Are you losing time? Kepler can transfer consciousness by touch, and the only way you’d know is if you realized a block of time had passed that you had no memory of. Kepler’s not the only one, and not all of them treat their host bodies with respect. When one of Kepler’s favorite hosts is murdered, Kepler jumps into the murderer’s head – and from there, a story unfolds that’s equal parts unique and disturbing.
North’s storytelling is strong, and Kepler in particular wrestles with some heavy questions of morality. I especially loved that Kepler’s gender is never revealed. A ghost takes on the gender of the body they’re inhabiting, suggesting some interesting takes on nature vs. nurture.
The secondary characters are less enigmatic and by extension less compelling. Mustache-twirling evil is only entertaining if it’s done for camp; in a story as morally ambiguous as this one, it seems a bit out of place.
(BTW I’m endlessly amused by the question on Goodreads that asks if this is a “clean” book. I mean, what even is that?)
*I scored this title from Netgalley in return for a review.*
Can you really miss all the signs, even if you’re looking for them?
Therapist Grace Reinhart Sachs makes her living telling people where they’ve gone wrong. She believes that there’s always a moment, usually early in the relationship, when you can see the truth about the other person – a truth you then “forget,” burying it in excuses and desires. In fact, Grace has written a book on the subject, called You Should Have Known.
Her own life seems to hold up under scrutiny: she has a loving marriage, a wonderful son. (She’s also materialistic and judgmental and clearly unaware of just how good she has it, but that’s a whole other thing.)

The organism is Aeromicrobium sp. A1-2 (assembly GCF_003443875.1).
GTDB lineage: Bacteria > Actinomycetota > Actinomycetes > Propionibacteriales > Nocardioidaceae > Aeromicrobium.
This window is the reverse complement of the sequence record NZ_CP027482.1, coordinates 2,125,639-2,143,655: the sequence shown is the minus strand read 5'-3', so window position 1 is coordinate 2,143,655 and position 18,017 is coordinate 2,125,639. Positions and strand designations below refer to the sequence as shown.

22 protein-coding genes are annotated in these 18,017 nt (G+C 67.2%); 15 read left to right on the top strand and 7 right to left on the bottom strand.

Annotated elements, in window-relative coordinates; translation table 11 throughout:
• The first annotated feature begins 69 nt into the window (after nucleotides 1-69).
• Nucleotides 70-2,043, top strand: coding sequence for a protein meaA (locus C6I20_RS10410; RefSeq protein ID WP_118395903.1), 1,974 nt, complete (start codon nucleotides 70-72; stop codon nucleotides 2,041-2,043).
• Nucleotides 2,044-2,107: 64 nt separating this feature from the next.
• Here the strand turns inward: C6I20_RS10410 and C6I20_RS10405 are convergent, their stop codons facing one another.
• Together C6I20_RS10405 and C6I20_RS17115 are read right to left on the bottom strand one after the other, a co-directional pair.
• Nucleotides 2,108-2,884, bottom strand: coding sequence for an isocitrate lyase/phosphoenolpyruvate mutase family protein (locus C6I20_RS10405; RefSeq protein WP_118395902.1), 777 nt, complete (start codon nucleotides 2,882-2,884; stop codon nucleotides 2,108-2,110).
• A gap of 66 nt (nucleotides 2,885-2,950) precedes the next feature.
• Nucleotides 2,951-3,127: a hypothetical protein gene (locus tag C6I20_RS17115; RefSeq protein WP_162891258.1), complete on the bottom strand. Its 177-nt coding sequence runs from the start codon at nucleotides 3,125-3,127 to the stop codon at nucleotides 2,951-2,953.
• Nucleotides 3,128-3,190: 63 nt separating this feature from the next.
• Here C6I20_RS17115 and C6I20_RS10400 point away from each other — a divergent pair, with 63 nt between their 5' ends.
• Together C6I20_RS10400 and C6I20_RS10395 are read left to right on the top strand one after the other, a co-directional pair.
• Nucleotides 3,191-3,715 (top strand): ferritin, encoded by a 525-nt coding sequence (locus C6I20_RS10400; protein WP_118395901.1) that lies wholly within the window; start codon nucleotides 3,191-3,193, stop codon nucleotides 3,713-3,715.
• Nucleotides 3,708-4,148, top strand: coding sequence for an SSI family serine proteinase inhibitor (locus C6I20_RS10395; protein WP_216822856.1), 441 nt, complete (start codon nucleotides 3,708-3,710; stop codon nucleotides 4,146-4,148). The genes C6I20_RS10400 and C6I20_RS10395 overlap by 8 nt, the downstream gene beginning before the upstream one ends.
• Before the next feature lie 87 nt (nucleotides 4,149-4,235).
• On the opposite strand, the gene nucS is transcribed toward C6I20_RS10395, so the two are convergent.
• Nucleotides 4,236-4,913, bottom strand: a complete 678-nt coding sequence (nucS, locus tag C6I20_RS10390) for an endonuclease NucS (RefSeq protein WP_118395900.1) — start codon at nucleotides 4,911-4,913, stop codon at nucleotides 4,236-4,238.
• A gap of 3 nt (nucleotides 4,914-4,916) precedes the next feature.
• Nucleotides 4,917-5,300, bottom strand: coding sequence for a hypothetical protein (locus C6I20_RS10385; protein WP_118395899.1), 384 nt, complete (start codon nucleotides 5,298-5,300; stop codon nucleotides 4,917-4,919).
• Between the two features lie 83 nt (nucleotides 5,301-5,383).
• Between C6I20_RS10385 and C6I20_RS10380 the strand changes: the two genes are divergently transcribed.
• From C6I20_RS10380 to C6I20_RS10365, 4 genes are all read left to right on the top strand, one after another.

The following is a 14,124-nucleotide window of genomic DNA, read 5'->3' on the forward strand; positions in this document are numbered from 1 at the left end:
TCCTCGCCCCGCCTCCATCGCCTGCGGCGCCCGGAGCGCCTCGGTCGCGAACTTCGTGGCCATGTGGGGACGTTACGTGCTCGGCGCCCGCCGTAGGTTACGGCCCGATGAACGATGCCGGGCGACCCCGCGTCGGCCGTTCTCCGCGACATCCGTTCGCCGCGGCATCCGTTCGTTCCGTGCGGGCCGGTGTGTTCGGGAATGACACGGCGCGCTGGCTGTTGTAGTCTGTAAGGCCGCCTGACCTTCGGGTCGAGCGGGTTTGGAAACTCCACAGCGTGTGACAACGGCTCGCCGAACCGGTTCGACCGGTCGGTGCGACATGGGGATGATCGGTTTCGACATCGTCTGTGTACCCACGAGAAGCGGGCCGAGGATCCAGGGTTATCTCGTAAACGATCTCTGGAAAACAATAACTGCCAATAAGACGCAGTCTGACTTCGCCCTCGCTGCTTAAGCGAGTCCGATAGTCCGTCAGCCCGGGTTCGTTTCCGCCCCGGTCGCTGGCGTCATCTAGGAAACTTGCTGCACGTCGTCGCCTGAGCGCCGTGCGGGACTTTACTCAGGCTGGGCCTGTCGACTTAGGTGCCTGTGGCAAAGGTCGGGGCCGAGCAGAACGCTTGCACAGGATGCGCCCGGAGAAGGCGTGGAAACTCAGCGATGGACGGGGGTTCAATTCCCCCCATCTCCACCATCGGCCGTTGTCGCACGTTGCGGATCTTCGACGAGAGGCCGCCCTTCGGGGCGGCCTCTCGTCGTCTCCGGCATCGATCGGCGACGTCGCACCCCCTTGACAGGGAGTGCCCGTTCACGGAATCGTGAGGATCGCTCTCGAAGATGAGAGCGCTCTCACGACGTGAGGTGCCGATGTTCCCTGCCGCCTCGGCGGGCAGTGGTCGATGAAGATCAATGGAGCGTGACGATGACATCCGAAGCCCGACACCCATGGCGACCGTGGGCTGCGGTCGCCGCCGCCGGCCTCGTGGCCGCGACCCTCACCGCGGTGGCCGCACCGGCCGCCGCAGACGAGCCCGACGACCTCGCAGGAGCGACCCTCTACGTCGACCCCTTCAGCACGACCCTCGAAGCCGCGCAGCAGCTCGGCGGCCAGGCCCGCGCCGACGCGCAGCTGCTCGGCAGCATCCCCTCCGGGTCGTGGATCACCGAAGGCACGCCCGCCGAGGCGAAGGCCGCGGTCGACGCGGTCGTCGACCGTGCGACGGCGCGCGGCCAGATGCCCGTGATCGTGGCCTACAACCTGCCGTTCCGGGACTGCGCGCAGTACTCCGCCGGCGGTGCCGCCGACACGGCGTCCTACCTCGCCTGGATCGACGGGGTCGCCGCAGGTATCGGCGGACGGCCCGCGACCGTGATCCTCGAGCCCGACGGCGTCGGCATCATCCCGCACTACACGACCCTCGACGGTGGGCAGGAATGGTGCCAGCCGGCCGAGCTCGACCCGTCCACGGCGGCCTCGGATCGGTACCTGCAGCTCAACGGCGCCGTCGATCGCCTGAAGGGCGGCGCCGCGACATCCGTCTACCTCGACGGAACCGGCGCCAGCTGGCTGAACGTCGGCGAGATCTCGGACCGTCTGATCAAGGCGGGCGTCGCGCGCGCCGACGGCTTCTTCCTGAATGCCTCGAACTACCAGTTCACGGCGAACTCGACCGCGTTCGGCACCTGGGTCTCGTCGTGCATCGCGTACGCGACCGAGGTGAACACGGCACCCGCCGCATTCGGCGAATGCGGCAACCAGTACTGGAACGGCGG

Then a woman Grace knows only vaguely is murdered, and her perfect husband has disappeared. As her life begins to unravel, Grace keeps asking herself: should she have known?
Unfortunately, it’s not a question the book really answers. (Mild spoilers to follow.)
Continue reading Book Review: You Should Have Known
I love a good ghost story.
On the surface, The Last Winter of Dani Lancing is a murder mystery, and a study of how different people react to grief. Twenty years ago, college student Dani Lancing was brutally murdered. The killer was never found. Her mother becomes consumed with the need for vengeance. Her father has conversations with Dani’s ghost. Her old beau, Tom Bevans, still pines for the girl he lost.
Naturally, they all have secrets, and each of them knows things about Dani that the others don’t. Can they come together somehow and solve a decades-old murder without losing each other in the process? Or is there a reason everyone has something to hide?
The ghost story aspect is fun, and not terribly overdone, though by the end you may find that it has a bit of a saccharine aftertaste. The mystery is a good one, and the ending didn’t feel like a deus ex machina, which can be difficult with a book like this. I’m interested enough to read more from this author.